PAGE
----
Ponds come in many sizes so if we are to adapt a rule of thumb, it should be based upon what percentage of water change we do, as opposed to how many gallons we change. Another point to consider is, if we have a pond, which is heated, and we perform a water change from unheated water, this could cause a bigger temperature change to that water than that changed in an unheated pond.

Common sense must apply here. Usually an overall change of twenty percent per week would be acceptable. This could be achieved by daily solid waste removal combined with a constant trickle of water flowing through the pond and overflowing to waste. This is a useful way of removing the dust and other debris, which forms a film on the pond surface and can, inhibit the gas exchange referred to earlier.

It is best to add fresh water to the pond directly to the pond or into the last filtration stage where it is pumped directly to the pond. This will reduce temperature fluctuations as the new water is mixed with the larger water volume of the whole pond. When the mixed water enters the filtration system it will do so at a relatively stable temperature and any undesirable components of the new water will be suitably diluted. Adding new water into the relatively smaller volume of the filter system could cause undesirable wider temperature fluctuations to the filter beds.

Water changes will usually refresh the water and dilute many of the substances dissolved in it however substances such as pheromones and hormones which are excreted by the koi are used as chemical signals for such things as breeding readiness and a signal of population density. The signals which flag up population density are believed to retard growth to prevent the natural environment becoming overloaded.

The use of potassium permanganate is controversial and many koi keepers frown on the use of this oxidizing agent. It can be a very useful chemical providing it is used correctly and a very dangerous one when it is not used correctly.

When a good supply of water is available, water changes would be the preferred method of refreshing pond water however many keepers do not have good or plentiful water supplies and for those in such a situation the use of potassium permanganate can offer a solution to maintaining pond water in good condition.

Potassium permanganate (PP) can provide benefits such as the reduction of dissolved organic compounds (DOCs) and the destruction of hormones and pheromones, neither of which can be removed by the biological filter.

Dr. Roddy M. Conrad, who is a koi hobbyist of some renown and also a biochemist, has kindly let me use information with respect to his experiences using PP. He has mentored me though some of the water chemistry explanations and I duly thank him for his help.

Potassium permanganate used at the rate of 0.5 grams/tonne of pond water weekly or every other week is a convenient and safe means of reducing undesirable dissolved organic compounds and pheromones in koi ponds.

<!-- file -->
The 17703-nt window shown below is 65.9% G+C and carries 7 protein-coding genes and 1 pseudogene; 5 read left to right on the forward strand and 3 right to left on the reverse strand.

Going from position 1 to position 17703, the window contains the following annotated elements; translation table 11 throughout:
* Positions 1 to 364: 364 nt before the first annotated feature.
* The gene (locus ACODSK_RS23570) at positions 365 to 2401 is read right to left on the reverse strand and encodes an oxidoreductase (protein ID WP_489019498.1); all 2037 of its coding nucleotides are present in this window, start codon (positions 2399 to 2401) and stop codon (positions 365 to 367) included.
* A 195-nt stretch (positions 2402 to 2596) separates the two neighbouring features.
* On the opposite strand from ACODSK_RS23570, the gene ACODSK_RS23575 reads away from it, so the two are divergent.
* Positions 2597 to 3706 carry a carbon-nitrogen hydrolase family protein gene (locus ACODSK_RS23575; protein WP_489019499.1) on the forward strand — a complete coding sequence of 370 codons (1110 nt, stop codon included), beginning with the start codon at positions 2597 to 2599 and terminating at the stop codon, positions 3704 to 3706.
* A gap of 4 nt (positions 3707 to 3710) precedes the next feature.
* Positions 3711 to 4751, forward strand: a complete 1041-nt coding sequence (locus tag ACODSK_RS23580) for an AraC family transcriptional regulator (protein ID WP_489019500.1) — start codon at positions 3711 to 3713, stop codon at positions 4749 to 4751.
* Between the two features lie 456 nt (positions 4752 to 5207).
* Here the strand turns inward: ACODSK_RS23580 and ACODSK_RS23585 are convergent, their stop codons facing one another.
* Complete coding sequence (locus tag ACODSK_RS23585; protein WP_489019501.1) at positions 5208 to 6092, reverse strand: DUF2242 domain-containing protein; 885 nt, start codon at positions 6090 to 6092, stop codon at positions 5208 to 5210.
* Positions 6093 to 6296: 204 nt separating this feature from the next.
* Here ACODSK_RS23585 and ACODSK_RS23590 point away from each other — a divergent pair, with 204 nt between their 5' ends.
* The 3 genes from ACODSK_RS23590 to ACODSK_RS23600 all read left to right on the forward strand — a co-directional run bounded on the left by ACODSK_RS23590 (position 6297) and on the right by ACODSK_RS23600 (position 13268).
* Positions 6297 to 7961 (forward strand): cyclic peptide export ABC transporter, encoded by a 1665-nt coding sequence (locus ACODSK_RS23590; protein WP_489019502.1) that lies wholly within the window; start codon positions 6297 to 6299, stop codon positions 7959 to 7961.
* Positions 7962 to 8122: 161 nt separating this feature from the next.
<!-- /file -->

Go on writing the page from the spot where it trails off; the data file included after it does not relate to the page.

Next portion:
At this dose level t is unlikely that the water will remain purple or pink for any length of time the first time this water treatment is used. Once the water does remain purple/pink for 30 minutes after the addition of potassium permanganate, the water may be considered to be in decent condition and the dose rate may be lowered such that a 30 minute only correct colouration is achieved. Water which is low in dissolved organics can stay pink for periods of more than 30 minutes so doses of 0.25 grams per 1000 lts may be all that is required to maintain decent water quality.

In ponds with high dissolved organic content the water may go from pink to tea coloured in less than 15 minutes. If this happens treat again at the 0.5 dose rate for a maximum of 5 treatments.

If a calibrated ORP meter is available during these treatments the preferred ORP readings during low level PP treatment is in the 400 to 475 range (not to exceed 500).

It is normal to see a brown scum at the water surface after this treatment and this can be overflowed to waste via an overflow; in doing this the oxidized undesirable components of the pond water are removed completely from the system.

At the onset of this particular treatment the water will tend to be slightly discoloured but it should soon clear and you will notice a decided improvement in the water clarity.

Conservative Advice about PP use.

• Measure the volume of the pond so you know the PP dose you are using.

• If you have a good gram scale, use it to dose PP.

• If you don’t have a good gram scale, assume each teaspoon of PP powder is 8 grams.

• Don’t get PP on your skin unless you want brown stained skin. The brown stain will “usually” wash off with a hydrogen peroxide scrub if the skin stain is fresh.

• Don’t get PP powder in your eyes; it can cause blindness!

Nitrate levels

The end product form our biological filters is nitrate; ammonia (NH3/NH4) is reduced to nitrite (NO2) and then to nitrate (NO3).

High levels of nitrate in pond water are undesirable and may well be one of the factors which predispose koi to bacterial infections. They will also encourage algae in the presence of suitable levels of phosphate in the water.

If your pond system includes a trickle tower with media such as lithaqua or oyster shell this will should reduce the nitrate levels in the pond water and maintain the alkalinity too.

Some source waters contain relatively high levels of nitrates such as 50 ppm; water changes using source waters such as these benefit from a nitrate filter in the pond water supply line.

For further information on nitrate please refer to Filtration Systems -chapter 8.